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Political crises in Chad and Somalia risk expanding into larger conflicts while lifting pressure from Salafi-jihadi groups in several African regions. Longtime Chadian President Idris Deby was killed amid fighting with rebel groups. The Chadian military has moved to take control of the country, including cracking down on protests against military rule. Chad is a base for Western counterterrorism forces and a regional troop contributor whose domestic instability will disrupt operations against Salafi-jihad groups in Mali and the Lake Chad Basin.
Unrest has also seized Somalia’s capital following the president’s attempt to extend his term by two years. The country’s security forces are fragmenting, and rival factions have staked out positions in the capital. Former allies pressured the president to abandon the term extension on April 27, possibly averting an immediate conflict, but Somalia’s political crisis will not be easily resolved. Meanwhile, al Shabaab—al Qaeda’s East Africa affiliate—has already exploited the crisis to bolster its positions in the Somali countryside.
Salafi-jihadi insurgencies are already exacting a steep cost in Africa in both lives and dollars. The French company Total suspended a multibillion-dollar investment in Mozambique this week due to an Islamic State–linked insurgency in the country’s north. The loss of the project—the largest source of private investment in Africa—is a devastating blow to Mozambique’s pursuit of economic growth. As CTP Research Manager Emily Estelle recently argued in Foreign Policy, “Africa’s rise to prosperity could be the defining story of the coming decades. But that won’t happen if hundreds of thousands lives under Salafi-jihadi dominance, with huge swathes of terrain becoming permanent terrorist havens, and millions displaced by violence.”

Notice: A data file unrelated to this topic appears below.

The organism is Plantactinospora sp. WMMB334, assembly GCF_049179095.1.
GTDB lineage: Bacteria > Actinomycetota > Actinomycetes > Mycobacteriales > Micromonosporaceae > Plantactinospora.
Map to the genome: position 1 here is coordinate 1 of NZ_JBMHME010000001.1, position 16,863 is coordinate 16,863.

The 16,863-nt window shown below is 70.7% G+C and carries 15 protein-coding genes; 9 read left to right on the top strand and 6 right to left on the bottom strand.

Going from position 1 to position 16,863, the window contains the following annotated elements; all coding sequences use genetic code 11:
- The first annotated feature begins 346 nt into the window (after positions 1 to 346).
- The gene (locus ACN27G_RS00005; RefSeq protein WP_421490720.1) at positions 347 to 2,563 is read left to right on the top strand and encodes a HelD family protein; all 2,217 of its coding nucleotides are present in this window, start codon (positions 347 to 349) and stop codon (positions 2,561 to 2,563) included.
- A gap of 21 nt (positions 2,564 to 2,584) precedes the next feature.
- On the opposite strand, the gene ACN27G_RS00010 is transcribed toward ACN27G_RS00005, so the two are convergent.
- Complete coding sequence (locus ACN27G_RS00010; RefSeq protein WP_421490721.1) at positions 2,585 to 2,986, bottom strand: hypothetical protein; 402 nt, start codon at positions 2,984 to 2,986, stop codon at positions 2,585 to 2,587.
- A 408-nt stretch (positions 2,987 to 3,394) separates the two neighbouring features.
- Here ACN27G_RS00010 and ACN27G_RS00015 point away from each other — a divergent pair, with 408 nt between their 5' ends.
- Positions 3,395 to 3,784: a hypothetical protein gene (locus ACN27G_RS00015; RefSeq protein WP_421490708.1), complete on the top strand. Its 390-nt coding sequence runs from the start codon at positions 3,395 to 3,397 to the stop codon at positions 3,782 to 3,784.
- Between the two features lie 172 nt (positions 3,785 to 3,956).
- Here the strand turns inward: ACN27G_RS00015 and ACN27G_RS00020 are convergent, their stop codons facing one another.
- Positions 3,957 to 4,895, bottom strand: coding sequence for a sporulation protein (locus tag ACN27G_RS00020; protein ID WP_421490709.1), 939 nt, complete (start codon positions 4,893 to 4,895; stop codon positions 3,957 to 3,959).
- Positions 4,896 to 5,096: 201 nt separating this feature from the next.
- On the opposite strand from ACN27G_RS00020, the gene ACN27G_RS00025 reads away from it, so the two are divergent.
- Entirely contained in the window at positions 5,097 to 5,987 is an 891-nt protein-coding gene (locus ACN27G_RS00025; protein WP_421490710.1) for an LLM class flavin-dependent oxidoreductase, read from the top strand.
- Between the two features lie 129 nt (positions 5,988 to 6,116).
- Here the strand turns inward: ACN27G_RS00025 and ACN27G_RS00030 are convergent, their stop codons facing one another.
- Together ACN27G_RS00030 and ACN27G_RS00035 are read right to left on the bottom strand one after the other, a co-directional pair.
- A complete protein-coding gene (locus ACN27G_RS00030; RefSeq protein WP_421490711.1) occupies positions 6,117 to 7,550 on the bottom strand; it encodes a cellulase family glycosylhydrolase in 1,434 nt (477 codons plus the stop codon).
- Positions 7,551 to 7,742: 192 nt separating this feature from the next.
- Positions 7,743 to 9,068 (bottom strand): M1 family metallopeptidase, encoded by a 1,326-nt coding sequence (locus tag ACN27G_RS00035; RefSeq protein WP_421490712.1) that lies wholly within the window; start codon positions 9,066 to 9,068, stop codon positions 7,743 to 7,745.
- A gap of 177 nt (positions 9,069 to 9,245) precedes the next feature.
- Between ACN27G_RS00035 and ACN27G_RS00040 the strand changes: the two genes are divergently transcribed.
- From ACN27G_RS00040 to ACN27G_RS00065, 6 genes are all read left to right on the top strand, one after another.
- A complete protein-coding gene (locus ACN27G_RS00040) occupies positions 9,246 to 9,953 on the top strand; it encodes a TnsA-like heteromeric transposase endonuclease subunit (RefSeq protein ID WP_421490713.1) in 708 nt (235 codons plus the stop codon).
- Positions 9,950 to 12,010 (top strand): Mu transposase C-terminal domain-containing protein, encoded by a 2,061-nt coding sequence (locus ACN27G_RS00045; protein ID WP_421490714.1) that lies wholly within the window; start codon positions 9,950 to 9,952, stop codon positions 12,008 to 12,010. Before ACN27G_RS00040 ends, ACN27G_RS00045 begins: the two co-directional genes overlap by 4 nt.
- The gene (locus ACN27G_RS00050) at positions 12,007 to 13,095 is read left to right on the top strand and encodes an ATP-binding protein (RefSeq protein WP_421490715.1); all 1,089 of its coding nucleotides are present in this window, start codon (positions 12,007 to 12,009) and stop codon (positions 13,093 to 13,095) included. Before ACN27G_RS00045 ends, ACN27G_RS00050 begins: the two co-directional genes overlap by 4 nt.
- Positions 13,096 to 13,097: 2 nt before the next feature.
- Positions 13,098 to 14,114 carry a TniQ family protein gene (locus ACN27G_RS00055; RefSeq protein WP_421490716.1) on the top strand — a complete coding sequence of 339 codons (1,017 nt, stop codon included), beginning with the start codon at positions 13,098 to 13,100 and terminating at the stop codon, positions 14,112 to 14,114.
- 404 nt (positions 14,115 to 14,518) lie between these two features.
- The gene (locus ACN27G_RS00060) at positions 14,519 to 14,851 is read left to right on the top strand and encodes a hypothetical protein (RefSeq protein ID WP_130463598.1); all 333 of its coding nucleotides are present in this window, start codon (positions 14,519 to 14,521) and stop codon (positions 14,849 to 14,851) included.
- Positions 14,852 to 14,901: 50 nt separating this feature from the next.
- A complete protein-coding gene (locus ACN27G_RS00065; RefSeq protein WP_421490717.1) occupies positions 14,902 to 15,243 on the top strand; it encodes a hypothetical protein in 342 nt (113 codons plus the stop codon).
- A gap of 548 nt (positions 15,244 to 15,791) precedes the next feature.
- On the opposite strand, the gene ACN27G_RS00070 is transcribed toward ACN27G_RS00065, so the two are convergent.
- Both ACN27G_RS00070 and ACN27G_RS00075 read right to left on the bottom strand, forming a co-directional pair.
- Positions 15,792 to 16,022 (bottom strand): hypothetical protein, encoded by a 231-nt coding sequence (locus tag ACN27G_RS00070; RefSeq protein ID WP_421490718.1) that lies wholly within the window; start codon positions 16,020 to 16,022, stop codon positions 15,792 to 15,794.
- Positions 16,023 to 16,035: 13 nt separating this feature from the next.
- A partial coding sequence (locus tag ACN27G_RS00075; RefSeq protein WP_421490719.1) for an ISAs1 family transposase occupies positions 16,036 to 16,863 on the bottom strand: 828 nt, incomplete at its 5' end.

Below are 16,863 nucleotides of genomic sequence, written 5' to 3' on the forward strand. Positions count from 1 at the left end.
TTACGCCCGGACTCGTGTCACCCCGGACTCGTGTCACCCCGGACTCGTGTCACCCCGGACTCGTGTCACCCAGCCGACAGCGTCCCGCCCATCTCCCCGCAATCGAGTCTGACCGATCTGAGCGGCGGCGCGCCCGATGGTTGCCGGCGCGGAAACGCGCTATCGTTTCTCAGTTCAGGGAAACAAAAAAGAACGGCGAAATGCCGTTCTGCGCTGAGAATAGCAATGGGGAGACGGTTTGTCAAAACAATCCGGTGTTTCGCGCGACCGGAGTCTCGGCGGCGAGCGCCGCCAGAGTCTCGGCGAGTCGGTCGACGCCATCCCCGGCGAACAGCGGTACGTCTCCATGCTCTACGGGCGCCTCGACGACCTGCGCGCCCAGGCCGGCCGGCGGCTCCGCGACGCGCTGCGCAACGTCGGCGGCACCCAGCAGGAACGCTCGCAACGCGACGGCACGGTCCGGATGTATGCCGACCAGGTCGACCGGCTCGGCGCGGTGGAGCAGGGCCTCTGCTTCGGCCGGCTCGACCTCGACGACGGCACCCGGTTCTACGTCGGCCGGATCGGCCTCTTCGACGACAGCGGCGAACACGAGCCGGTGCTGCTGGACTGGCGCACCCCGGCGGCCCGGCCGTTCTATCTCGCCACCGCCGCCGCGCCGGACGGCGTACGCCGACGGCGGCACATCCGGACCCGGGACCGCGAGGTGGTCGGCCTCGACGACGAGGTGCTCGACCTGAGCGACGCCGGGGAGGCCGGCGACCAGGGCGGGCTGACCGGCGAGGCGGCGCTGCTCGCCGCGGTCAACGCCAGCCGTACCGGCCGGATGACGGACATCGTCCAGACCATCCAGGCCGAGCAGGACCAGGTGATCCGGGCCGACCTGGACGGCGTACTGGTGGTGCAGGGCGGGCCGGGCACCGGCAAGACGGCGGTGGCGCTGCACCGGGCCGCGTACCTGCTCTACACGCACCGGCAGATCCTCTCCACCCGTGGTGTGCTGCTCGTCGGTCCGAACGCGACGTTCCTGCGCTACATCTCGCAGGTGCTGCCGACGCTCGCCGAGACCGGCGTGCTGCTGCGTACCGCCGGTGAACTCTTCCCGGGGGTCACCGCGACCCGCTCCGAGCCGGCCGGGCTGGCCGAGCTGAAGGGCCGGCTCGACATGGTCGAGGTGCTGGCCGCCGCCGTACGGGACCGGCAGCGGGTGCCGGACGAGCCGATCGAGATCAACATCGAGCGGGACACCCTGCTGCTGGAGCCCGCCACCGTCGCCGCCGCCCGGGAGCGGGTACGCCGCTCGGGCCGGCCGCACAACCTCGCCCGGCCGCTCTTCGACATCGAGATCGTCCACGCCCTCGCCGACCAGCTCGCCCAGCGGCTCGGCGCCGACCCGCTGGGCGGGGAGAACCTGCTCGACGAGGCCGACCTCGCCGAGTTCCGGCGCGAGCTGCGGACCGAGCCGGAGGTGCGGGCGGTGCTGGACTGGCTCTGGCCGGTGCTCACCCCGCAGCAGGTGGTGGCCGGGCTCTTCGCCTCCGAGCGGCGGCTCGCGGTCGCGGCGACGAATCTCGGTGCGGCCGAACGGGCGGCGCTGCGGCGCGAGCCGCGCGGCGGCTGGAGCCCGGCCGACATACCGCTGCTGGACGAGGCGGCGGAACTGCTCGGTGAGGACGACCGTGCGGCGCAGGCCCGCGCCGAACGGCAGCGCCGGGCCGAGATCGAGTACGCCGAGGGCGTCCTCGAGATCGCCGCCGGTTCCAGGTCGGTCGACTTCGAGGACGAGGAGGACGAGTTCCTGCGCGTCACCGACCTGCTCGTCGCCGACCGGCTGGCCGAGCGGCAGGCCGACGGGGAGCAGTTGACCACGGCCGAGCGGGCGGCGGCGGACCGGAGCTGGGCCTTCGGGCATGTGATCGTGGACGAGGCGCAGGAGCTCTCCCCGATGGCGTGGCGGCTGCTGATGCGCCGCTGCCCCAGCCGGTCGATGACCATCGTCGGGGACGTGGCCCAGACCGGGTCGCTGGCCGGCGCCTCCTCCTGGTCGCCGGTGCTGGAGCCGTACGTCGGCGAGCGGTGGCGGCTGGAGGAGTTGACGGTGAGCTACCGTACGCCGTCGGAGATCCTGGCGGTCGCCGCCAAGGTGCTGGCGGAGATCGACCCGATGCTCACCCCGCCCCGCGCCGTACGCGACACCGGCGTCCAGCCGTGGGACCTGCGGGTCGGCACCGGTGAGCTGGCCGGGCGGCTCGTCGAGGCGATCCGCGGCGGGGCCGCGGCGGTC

In this Africa File:
- Lake Chad. Domestic instability is disrupting Chadian involvement in regional counterterrorism efforts. The Islamic State’s West Africa Province is escalating sophisticated attacks on security forces in Nigeria.
- Sahel. An Al Qaeda–linked group is intensifying its efforts to control populations in central Mali by clashing with rival armed groups.
- Somalia. Somalia’s president backed away from an attempted power grab as rival factions grapple for control of Mogadishu, leaving al Shabaab to fill security vacuums outside the capital.
- Mozambique. A multibillion-dollar natural gas project was suspended in northern Mozambique following escalating attacks by an Islamic State–linked group.
- Ethiopia. Ethiopia’s June elections are a flashpoint for insecurity that threatens the country’s cohesion.
- Tunisia. The murderer of a French policewoman may have been in contact with a Tunisia-based Salafi-jihadi group.
- Africa. Emily Estelle writes in Foreign Policy that Salafi-jihadi insurgencies in African countries get short shrift in Western policy circles. She argues that, as Salafi-jihadi groups notch success after success in Africa, political and policy challenges are preventing policymakers from seeing the threat clearly. But the spread of Salafi-jihadi insurgencies undercuts other US policy goals in Africa and, most importantly, robs millions of Africans of future prosperity and peace. Read the piece here.
- Source: https://www.criticalthreats.org/briefs/africa-file/africa-file-political-crises-rock-chad-and-somalia-islamic-state-insurgency-robs-mozambique-of-billions